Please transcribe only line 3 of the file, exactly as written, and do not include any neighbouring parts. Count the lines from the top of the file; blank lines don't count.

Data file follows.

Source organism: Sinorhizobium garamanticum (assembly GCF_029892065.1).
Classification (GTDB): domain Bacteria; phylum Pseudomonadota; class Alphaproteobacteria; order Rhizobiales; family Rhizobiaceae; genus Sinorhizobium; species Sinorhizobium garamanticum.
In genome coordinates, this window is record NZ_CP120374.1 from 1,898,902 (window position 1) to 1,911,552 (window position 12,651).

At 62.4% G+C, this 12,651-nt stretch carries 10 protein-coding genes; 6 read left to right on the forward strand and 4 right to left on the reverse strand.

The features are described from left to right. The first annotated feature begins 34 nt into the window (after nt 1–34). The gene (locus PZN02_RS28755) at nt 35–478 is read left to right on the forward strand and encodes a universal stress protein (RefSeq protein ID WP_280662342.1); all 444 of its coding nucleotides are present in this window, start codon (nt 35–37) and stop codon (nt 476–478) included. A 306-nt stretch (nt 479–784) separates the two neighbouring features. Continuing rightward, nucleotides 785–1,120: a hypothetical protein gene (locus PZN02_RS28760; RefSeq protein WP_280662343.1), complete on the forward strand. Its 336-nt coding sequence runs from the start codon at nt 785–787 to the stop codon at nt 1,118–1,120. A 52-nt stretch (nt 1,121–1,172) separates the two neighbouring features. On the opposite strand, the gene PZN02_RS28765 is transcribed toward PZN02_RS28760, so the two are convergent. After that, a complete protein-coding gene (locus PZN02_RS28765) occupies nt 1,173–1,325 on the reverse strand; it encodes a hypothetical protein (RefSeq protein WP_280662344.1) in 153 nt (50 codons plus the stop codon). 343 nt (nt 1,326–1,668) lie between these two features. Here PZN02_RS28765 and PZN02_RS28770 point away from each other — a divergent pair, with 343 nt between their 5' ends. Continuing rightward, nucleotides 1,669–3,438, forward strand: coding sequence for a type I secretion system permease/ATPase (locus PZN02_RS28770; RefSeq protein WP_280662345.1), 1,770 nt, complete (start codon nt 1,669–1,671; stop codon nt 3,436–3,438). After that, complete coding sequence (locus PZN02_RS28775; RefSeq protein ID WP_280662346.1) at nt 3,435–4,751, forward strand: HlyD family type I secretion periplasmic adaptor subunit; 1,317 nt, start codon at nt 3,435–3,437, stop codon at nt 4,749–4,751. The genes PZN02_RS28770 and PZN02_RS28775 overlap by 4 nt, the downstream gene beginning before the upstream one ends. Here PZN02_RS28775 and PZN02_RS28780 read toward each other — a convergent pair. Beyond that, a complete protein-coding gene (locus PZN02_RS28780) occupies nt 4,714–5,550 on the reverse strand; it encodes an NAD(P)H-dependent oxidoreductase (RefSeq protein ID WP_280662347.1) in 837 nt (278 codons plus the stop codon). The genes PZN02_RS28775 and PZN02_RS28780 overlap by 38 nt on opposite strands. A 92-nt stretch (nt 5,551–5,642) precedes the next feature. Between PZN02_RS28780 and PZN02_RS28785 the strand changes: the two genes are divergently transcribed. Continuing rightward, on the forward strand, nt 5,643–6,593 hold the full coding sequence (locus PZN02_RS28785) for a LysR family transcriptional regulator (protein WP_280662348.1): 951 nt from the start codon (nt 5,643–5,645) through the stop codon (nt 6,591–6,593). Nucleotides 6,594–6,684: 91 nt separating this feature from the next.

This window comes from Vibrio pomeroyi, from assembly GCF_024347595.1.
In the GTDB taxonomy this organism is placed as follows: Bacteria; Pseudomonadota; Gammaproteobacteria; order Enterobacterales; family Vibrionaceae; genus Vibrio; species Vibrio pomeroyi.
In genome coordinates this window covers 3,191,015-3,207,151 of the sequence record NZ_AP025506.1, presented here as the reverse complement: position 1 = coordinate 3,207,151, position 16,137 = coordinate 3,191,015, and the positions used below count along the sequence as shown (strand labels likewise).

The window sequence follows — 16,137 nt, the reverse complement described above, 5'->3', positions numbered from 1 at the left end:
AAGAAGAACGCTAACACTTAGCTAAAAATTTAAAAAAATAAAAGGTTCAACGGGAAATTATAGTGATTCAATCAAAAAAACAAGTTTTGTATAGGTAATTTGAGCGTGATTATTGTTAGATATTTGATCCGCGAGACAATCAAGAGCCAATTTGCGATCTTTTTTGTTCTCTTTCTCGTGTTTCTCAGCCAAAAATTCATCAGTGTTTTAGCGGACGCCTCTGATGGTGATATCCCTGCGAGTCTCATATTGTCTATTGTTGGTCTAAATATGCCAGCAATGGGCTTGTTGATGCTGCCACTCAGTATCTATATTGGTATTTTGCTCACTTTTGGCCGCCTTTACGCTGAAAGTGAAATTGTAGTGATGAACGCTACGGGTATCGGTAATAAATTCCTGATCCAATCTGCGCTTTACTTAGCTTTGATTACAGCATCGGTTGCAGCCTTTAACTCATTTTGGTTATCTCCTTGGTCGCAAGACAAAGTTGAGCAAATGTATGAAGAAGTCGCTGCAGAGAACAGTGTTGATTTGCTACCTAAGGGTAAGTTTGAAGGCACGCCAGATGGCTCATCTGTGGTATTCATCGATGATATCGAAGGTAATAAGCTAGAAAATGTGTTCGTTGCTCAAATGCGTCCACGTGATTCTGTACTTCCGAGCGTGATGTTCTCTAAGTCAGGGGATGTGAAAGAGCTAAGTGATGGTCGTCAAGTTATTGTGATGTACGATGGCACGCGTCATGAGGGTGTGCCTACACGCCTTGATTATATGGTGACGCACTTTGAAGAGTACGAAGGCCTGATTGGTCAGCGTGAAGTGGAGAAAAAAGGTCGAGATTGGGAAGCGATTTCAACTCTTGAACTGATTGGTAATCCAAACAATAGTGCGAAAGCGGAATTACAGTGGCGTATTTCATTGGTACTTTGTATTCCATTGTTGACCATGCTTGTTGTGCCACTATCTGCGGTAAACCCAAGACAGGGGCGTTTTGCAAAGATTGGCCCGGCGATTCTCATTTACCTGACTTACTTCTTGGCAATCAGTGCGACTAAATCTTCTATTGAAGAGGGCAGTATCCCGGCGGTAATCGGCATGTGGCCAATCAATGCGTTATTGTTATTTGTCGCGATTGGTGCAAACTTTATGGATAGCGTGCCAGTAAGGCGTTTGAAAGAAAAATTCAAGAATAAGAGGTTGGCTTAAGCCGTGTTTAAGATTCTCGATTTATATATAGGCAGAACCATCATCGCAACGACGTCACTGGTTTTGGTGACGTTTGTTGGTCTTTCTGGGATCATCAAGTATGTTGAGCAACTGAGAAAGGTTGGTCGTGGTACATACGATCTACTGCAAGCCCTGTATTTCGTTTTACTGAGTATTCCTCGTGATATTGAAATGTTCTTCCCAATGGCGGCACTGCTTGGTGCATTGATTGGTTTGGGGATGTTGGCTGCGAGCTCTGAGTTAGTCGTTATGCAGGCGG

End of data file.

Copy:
In genome coordinates, this window is record NZ_CP120374.1 from 1,898,902 (window position 1) to 1,911,552 (window position 12,651).